The Debate Over Inerrancy: Comparing B.B. Warfield and Harold Lindsell – Part 3: Harold Lindsell

If you are an Evangelical Christian (or you know any) then you know how divisive the debate over the inerrancy of scripture can be. However you might not know that every generation this battle comes up over and over again. In this blog series we will be taking a look at to iterations of this debate, then we will be comparing them. Hopefully there is something to learn from the past…..

In this post I will give a very brief sketch of Harold Lindsell’s life.

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The Men

II. Harold Lindsell

In comparison to Warfield, Lindsell has not been the focus of much scholarly work. Perhaps the reason that not many historians have focused on him is that he is such a contemporary character. Lindsell was born in 1913 and passed away in 1998. As one of Fuller seminary’s founding faculty he played an important role in giving Fuller its initial identity. Brought to Fuller to teach due to the help of his friend C.H. Henry, Lindsell served as registrar and teacher of church history and missions. Lindsell was a New Yorker and Wheaton graduate. Initially interested in business he eventually developed interests in missions and academics.[1] However, due to health issues he was unable to be a missionary in the foreign field, so instead “he completed a Ph.D. in history at New York University, specializing in U.S. relations with Latin America.”[2]

Initially Lindsell was a Presbyterian, however while teaching at Columbia Bible College in the 1940’s he became a Baptist, being ordained into the Southern Baptist Convention. In 1944 Henry went to teach at Northern Baptist Seminary, but there he ran into problems. Along with his friend C.H. Henry he supported the Conservative Baptist Foreign Mission society, this displeased the administration of Northern Baptist Seminary. Because of this situation both he and Henry were put in a strange position; they were “in a sort of ecclesiastical no-man’s land. On the one had, they sympathized deeply with the cause of the separatists; on the other they rejected separatism itself.”[3] However being in “ecclesiastical no-man’s land” was a common place for members of the Fuller family to be. From the very beginning Fuller Seminary had distanced itself from the separatist fundamentalist attitude and rhetoric, yet it maintained many of the fundamentalist distinctives. Because Fuller resolved not to become separatist, it was snubbed by fundamentalists, yet it was too conservative for some of the mainline denominations. This same attitude can be used to describe Lindsell as well, initially he did not want to be a separatist he wanted to move away from issues that would distract from the presentation of the gospel, but at the same time he was resolved to stick to the fundamentals of the faith.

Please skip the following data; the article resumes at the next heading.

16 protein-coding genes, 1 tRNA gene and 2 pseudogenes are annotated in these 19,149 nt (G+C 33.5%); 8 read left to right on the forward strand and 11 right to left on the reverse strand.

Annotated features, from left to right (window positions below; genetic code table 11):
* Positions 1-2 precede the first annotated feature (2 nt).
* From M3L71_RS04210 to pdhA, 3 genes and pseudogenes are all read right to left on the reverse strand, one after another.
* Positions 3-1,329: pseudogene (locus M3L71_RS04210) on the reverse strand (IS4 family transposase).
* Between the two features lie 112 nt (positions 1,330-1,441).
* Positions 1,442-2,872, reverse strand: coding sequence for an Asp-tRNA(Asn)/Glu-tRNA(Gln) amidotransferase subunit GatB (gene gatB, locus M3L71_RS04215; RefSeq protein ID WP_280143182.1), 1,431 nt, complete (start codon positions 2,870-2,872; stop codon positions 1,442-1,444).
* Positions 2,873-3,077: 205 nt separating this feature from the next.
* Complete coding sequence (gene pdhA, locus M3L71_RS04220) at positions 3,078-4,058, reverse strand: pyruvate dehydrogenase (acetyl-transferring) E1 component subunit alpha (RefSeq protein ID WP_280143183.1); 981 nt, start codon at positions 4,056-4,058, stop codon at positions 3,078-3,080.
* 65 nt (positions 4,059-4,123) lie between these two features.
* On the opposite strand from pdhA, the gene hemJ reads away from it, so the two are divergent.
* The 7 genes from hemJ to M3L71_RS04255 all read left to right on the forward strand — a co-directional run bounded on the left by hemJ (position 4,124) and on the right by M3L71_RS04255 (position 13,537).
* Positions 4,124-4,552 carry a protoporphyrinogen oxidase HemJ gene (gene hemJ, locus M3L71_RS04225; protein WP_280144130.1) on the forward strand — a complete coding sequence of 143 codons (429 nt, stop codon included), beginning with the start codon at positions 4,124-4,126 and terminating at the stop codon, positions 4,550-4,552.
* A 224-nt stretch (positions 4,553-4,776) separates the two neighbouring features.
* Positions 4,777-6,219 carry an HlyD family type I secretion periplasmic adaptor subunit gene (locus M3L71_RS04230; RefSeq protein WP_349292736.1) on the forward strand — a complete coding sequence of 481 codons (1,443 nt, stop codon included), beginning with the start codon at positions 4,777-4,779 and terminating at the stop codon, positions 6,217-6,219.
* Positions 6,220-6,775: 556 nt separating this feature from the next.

One final thing should be mentioned about Lindsell. He was brought on to teach at Fuller because he shared the vision that Fuller’s founders had for the school. Fuller’s founders conceived of the seminary as becoming “a great center of scholarship… and a place for training a generation of missionaries and evangelists.”[4] However there was a larger agenda working in the background as well. Fuller would be involved in ‘much more than just training pastors and missionaries. It would be involved in a cultural task, the task of saving Western civilization.”[5] This attitude of working towards “saving Western civilization” would eventually resurface Lindsell’s arguments for the inerrancy of Scripture.


[1] George Marsden, Reforming Fundamentalism: Fuller Seminary and the New Evangelicalism (Grand Rapids: Eerdmans Publishing Company, 1995), 27.

[2] Marsden, Reforming Fundamentalism: Fuller Seminary and the New Evangelicalism,27.

[3] Marsden, Reforming Fundamentalism: Fuller Seminary and the New Evangelicalism,46.

[4] Marsden, Reforming Fundamentalism: Fuller Seminary and the New Evangelicalism, 82.

[5] Marsden, Reforming Fundamentalism: Fuller Seminary and the New Evangelicalism, 62.

 

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